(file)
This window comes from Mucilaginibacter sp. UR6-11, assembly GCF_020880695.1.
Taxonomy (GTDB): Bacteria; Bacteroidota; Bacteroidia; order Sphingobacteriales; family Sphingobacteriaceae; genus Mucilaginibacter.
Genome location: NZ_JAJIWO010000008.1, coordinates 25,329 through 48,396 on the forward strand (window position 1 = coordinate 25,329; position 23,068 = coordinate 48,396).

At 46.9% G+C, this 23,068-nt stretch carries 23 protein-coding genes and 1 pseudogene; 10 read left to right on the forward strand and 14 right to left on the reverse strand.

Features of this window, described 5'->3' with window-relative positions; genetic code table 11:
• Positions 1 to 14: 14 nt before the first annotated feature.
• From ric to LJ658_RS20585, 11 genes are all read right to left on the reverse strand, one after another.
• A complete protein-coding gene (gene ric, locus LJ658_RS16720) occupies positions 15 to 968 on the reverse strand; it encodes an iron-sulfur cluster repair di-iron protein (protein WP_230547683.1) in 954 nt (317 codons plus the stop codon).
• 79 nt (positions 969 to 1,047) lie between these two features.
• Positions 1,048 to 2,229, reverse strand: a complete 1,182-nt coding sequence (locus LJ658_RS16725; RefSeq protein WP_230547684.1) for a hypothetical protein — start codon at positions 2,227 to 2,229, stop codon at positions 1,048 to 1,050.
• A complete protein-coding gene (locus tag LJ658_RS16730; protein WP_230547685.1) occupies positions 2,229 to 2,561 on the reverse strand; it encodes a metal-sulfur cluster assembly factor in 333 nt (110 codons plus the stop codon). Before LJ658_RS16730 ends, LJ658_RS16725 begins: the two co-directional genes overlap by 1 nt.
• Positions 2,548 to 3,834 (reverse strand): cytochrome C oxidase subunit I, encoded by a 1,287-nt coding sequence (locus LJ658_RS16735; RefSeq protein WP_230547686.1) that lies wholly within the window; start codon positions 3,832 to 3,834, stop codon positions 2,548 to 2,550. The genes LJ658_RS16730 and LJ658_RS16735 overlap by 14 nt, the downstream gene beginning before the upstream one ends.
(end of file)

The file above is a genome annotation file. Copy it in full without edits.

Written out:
This window comes from Mucilaginibacter sp. UR6-11, assembly GCF_020880695.1.
Taxonomy (GTDB): Bacteria; Bacteroidota; Bacteroidia; order Sphingobacteriales; family Sphingobacteriaceae; genus Mucilaginibacter.
Genome location: NZ_JAJIWO010000008.1, coordinates 25,329 through 48,396 on the forward strand (window position 1 = coordinate 25,329; position 23,068 = coordinate 48,396).

At 46.9% G+C, this 23,068-nt stretch carries 23 protein-coding genes and 1 pseudogene; 10 read left to right on the forward strand and 14 right to left on the reverse strand.

Features of this window, described 5'->3' with window-relative positions; genetic code table 11:
• Positions 1 to 14: 14 nt before the first annotated feature.
• From ric to LJ658_RS20585, 11 genes are all read right to left on the reverse strand, one after another.
• A complete protein-coding gene (gene ric, locus LJ658_RS16720) occupies positions 15 to 968 on the reverse strand; it encodes an iron-sulfur cluster repair di-iron protein (protein WP_230547683.1) in 954 nt (317 codons plus the stop codon).
• 79 nt (positions 969 to 1,047) lie between these two features.
• Positions 1,048 to 2,229, reverse strand: a complete 1,182-nt coding sequence (locus LJ658_RS16725; RefSeq protein WP_230547684.1) for a hypothetical protein — start codon at positions 2,227 to 2,229, stop codon at positions 1,048 to 1,050.
• A complete protein-coding gene (locus tag LJ658_RS16730; protein WP_230547685.1) occupies positions 2,229 to 2,561 on the reverse strand; it encodes a metal-sulfur cluster assembly factor in 333 nt (110 codons plus the stop codon). Before LJ658_RS16730 ends, LJ658_RS16725 begins: the two co-directional genes overlap by 1 nt.
• Positions 2,548 to 3,834 (reverse strand): cytochrome C oxidase subunit I, encoded by a 1,287-nt coding sequence (locus LJ658_RS16735; RefSeq protein WP_230547686.1) that lies wholly within the window; start codon positions 3,832 to 3,834, stop codon positions 2,548 to 2,550. The genes LJ658_RS16730 and LJ658_RS16735 overlap by 14 nt, the downstream gene beginning before the upstream one ends.